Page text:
Remington shared its early history with other nearby communities that grew up alongside the mills built along the Jones Falls, whose 260-foot drop powered grist mills, iron foundries and textile mills. In addition to the water-powered factories along the Jones Falls, quarries in the Remington area operated for over 100 years and provided an enormous amount of stone for the building of Baltimore, furnishing material for thousands of foundations, walls and steps.
The neighborhood was named after William Remington, an early landowner who held property in the center of the area. As the population grew with the mills and quarries, America’s first electric railway, built in 1885, brought new residents. Remington became an attractive suburb and was annexed into the city in 1888. Extensive building occurred from 1914 through the 1920s, with daylight and marble row houses being the dominant types. Marble row houses were characterized by their flat or slightly bowed fronts and featured decorative marble and stained glass. The more elaborate daylight row houses became popular in the 1920s and featured a window in each room, often including a skylight in interior rooms.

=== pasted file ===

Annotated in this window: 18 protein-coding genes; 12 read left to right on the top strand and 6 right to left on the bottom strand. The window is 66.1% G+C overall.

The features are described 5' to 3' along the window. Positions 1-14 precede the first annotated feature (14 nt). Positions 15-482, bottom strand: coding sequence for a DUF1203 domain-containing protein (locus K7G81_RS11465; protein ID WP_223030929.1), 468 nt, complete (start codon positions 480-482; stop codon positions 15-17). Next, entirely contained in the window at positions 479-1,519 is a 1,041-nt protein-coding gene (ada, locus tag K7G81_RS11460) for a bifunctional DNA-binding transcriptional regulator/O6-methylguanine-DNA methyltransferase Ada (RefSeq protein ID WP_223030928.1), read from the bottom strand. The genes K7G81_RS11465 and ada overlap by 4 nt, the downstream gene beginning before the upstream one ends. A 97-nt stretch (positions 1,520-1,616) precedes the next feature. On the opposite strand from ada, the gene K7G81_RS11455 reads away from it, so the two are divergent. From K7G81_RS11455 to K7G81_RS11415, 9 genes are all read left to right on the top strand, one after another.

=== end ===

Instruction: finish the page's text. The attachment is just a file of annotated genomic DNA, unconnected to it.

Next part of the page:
Remington continues to be a vibrant residential community with many of its historical features intact.
Sources: Beyond The White Marble Steps, 1979
North Baltimore From Estate to Development, 1988